Are all advisors chasing the shiny penny? Is that what this industry has become?
Your note to me brings up so many different issues:
1. Did the consultant recommend this for a particular reason? I’m wondering whether he talked to clients and uncovered a previously undisclosed need. Was there a prompt to make him believe this would be the right strategy for you? I am a consultant and I find it hard to believe someone would make a blanket statement like this without some context. I once spoke at a conference and heard another consultant say that all advisors should only hire people out of Harvard or Yale, which was truly shocking. So it is possible this consultant has a one-track view also. Consider whether it was fact-based and the possibility that there is something you are missing in the translation.
2. Have you, your team and the investment committee, looked at impact of this change? I understand your hesitancy and I respect the “not broken” perspective. But it can be useful to run scenarios and see what returns you could be getting, or how the allocations would change were you to make this shift in the portfolio.
3. Have you and your leadership talked to clients about this possibility? Is there an appetite to include this, or would your clients agree this is not necessary for them and they aren’t interested in it?
There are questions to ask and avenues to explore to validate or deny this change fits your environment and is right for your firm.
I don’t believe that change just to change things is always a good idea. But I am a fan of paying attention to changes in the marketplace, understanding what competitors are doing and observing trends to determine if they are right for your firm or not.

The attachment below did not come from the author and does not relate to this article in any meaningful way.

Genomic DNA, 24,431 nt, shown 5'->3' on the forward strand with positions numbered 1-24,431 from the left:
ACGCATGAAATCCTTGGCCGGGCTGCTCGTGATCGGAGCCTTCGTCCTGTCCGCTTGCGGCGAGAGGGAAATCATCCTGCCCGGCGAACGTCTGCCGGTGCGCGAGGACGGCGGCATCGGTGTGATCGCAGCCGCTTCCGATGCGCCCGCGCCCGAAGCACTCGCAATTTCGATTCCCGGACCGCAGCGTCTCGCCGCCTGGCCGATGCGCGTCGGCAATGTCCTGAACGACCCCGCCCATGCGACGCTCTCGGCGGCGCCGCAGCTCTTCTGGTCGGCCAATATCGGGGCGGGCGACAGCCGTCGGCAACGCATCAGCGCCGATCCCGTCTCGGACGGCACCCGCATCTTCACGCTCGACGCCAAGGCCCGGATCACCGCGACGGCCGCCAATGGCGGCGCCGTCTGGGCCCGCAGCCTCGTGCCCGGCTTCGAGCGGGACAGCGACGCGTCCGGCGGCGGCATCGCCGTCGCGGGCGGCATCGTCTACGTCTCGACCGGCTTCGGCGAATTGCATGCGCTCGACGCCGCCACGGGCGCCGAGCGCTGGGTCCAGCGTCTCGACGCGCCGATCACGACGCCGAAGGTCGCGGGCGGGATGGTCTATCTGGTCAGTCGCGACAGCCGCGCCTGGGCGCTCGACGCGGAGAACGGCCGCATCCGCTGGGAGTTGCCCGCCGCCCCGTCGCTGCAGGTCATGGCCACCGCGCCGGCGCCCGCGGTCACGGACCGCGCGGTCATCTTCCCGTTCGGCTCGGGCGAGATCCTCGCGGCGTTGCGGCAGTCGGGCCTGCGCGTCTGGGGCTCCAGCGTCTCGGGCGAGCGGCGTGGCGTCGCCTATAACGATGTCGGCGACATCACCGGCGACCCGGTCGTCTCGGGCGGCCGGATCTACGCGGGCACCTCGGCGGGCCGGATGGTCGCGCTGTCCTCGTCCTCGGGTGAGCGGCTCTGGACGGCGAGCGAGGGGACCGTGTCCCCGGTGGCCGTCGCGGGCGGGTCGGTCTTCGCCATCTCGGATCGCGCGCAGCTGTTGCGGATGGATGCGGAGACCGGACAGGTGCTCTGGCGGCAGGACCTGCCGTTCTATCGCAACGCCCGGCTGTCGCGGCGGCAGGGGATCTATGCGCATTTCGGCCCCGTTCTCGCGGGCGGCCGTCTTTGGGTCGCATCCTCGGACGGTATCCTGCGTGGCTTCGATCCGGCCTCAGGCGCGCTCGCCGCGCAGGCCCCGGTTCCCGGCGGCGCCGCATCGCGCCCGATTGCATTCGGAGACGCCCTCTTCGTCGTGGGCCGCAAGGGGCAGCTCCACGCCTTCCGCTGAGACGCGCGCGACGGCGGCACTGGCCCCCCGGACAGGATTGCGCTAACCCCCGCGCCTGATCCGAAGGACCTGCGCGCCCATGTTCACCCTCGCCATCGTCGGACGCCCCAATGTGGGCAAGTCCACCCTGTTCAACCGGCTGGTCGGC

I respect what you are doing has worked well for you, and your clients have appreciated it. And it is possible you should keep doing what you are doing, and all will be well. I also believe that in an ever-changing market, economy and world it is prudent to stay on top of trends and continue to consider whether a change is important to make for your firm.
The number of advisors I work with who still have outdated websites going back 10-20 years without a refresh, in a world where everyone Googles and looks up a name online, is always shocking to me. With value-based trends like ESG, investors understand their money talks and some want their money to talk about things they care about and align with their values.
I’m not saying do this or even change – I’m asking you to consider that staying open and interested to learn and consider it is always useful.
Beverly Flaxington co-founded The Collaborative, a consulting firm devoted to business building for the financial services industry, in 1995. The firm also founded and manages the Advisors Sales Academy. She is currently an adjunct professor at Suffolk University teaching undergraduate and graduate students Entrepreneurship and Leading Teams. Beverly is a Certified Professional Behavioral Analyst (CPBA) and Certified Professional Values Analyst (CPVA).
She has spent over 25 years in the investment industry and has been featured in Selling Power Magazine and quoted in hundreds of media outlets, including The Wall Street Journal, MSNBC.com, Investment News and Solutions Magazine for the FPA. She speaks frequently at investment industry conferences and is a speaker for the CFA Institute.